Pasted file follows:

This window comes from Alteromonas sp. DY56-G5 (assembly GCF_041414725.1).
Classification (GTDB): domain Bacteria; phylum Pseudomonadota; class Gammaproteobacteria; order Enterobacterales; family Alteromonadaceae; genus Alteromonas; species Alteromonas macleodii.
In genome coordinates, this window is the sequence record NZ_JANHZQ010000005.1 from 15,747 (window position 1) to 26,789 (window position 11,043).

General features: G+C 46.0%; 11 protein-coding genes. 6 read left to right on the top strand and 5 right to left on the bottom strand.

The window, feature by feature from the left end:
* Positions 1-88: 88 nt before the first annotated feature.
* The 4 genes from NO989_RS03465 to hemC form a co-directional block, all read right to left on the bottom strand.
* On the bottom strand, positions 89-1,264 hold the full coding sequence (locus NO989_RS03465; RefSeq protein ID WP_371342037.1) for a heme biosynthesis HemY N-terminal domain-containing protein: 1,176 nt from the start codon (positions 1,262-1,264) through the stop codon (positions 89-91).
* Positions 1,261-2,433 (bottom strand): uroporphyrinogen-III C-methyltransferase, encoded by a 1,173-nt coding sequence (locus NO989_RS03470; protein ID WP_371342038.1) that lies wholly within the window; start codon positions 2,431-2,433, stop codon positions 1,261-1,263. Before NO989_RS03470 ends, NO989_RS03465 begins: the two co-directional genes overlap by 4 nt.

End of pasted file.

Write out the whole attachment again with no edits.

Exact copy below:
This window comes from Alteromonas sp. DY56-G5 (assembly GCF_041414725.1).
Classification (GTDB): domain Bacteria; phylum Pseudomonadota; class Gammaproteobacteria; order Enterobacterales; family Alteromonadaceae; genus Alteromonas; species Alteromonas macleodii.
In genome coordinates, this window is the sequence record NZ_JANHZQ010000005.1 from 15,747 (window position 1) to 26,789 (window position 11,043).

General features: G+C 46.0%; 11 protein-coding genes. 6 read left to right on the top strand and 5 right to left on the bottom strand.

The window, feature by feature from the left end:
* Positions 1-88: 88 nt before the first annotated feature.
* The 4 genes from NO989_RS03465 to hemC form a co-directional block, all read right to left on the bottom strand.
* On the bottom strand, positions 89-1,264 hold the full coding sequence (locus NO989_RS03465; RefSeq protein ID WP_371342037.1) for a heme biosynthesis HemY N-terminal domain-containing protein: 1,176 nt from the start codon (positions 1,262-1,264) through the stop codon (positions 89-91).
* Positions 1,261-2,433 (bottom strand): uroporphyrinogen-III C-methyltransferase, encoded by a 1,173-nt coding sequence (locus NO989_RS03470; protein ID WP_371342038.1) that lies wholly within the window; start codon positions 2,431-2,433, stop codon positions 1,261-1,263. Before NO989_RS03470 ends, NO989_RS03465 begins: the two co-directional genes overlap by 4 nt.